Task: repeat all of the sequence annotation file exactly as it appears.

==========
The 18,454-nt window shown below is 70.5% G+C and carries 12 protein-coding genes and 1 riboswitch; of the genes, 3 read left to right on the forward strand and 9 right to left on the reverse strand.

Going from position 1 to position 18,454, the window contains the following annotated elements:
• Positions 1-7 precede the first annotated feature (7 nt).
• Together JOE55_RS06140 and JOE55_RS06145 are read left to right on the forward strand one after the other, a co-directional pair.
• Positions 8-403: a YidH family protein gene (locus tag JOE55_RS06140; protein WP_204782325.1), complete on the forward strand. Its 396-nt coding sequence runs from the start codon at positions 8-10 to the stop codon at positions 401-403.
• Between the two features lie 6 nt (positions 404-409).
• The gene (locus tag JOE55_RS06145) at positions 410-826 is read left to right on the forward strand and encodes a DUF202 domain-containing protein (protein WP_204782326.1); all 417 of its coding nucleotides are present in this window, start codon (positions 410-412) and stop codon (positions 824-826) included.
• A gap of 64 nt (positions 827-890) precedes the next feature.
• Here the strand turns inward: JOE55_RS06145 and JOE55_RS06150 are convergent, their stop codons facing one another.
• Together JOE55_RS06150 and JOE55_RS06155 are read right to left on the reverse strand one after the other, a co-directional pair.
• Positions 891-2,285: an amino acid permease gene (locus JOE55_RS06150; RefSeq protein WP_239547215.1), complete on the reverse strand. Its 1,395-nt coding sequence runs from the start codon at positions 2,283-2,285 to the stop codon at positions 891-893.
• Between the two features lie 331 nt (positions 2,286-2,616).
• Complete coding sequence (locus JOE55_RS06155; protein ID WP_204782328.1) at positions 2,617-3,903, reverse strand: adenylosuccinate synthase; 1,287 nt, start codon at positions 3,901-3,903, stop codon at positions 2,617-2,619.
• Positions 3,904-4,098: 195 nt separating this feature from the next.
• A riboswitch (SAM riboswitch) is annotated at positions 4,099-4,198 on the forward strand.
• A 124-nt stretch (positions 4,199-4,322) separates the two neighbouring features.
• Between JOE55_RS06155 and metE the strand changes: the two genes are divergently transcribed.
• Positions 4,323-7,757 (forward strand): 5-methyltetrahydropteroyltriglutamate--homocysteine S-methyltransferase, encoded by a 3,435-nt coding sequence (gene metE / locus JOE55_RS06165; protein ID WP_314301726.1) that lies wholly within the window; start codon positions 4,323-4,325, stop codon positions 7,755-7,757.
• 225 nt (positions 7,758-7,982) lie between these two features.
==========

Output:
The 18,454-nt window shown below is 70.5% G+C and carries 12 protein-coding genes and 1 riboswitch; of the genes, 3 read left to right on the forward strand and 9 right to left on the reverse strand.

Going from position 1 to position 18,454, the window contains the following annotated elements:
• Positions 1-7 precede the first annotated feature (7 nt).
• Together JOE55_RS06140 and JOE55_RS06145 are read left to right on the forward strand one after the other, a co-directional pair.
• Positions 8-403: a YidH family protein gene (locus tag JOE55_RS06140; protein WP_204782325.1), complete on the forward strand. Its 396-nt coding sequence runs from the start codon at positions 8-10 to the stop codon at positions 401-403.
• Between the two features lie 6 nt (positions 404-409).
• The gene (locus tag JOE55_RS06145) at positions 410-826 is read left to right on the forward strand and encodes a DUF202 domain-containing protein (protein WP_204782326.1); all 417 of its coding nucleotides are present in this window, start codon (positions 410-412) and stop codon (positions 824-826) included.
• A gap of 64 nt (positions 827-890) precedes the next feature.
• Here the strand turns inward: JOE55_RS06145 and JOE55_RS06150 are convergent, their stop codons facing one another.
• Together JOE55_RS06150 and JOE55_RS06155 are read right to left on the reverse strand one after the other, a co-directional pair.
• Positions 891-2,285: an amino acid permease gene (locus JOE55_RS06150; RefSeq protein WP_239547215.1), complete on the reverse strand. Its 1,395-nt coding sequence runs from the start codon at positions 2,283-2,285 to the stop codon at positions 891-893.
• Between the two features lie 331 nt (positions 2,286-2,616).
• Complete coding sequence (locus JOE55_RS06155; protein ID WP_204782328.1) at positions 2,617-3,903, reverse strand: adenylosuccinate synthase; 1,287 nt, start codon at positions 3,901-3,903, stop codon at positions 2,617-2,619.
• Positions 3,904-4,098: 195 nt separating this feature from the next.
• A riboswitch (SAM riboswitch) is annotated at positions 4,099-4,198 on the forward strand.
• A 124-nt stretch (positions 4,199-4,322) separates the two neighbouring features.
• Between JOE55_RS06155 and metE the strand changes: the two genes are divergently transcribed.
• Positions 4,323-7,757 (forward strand): 5-methyltetrahydropteroyltriglutamate--homocysteine S-methyltransferase, encoded by a 3,435-nt coding sequence (gene metE / locus JOE55_RS06165; protein ID WP_314301726.1) that lies wholly within the window; start codon positions 4,323-4,325, stop codon positions 7,755-7,757.
• 225 nt (positions 7,758-7,982) lie between these two features.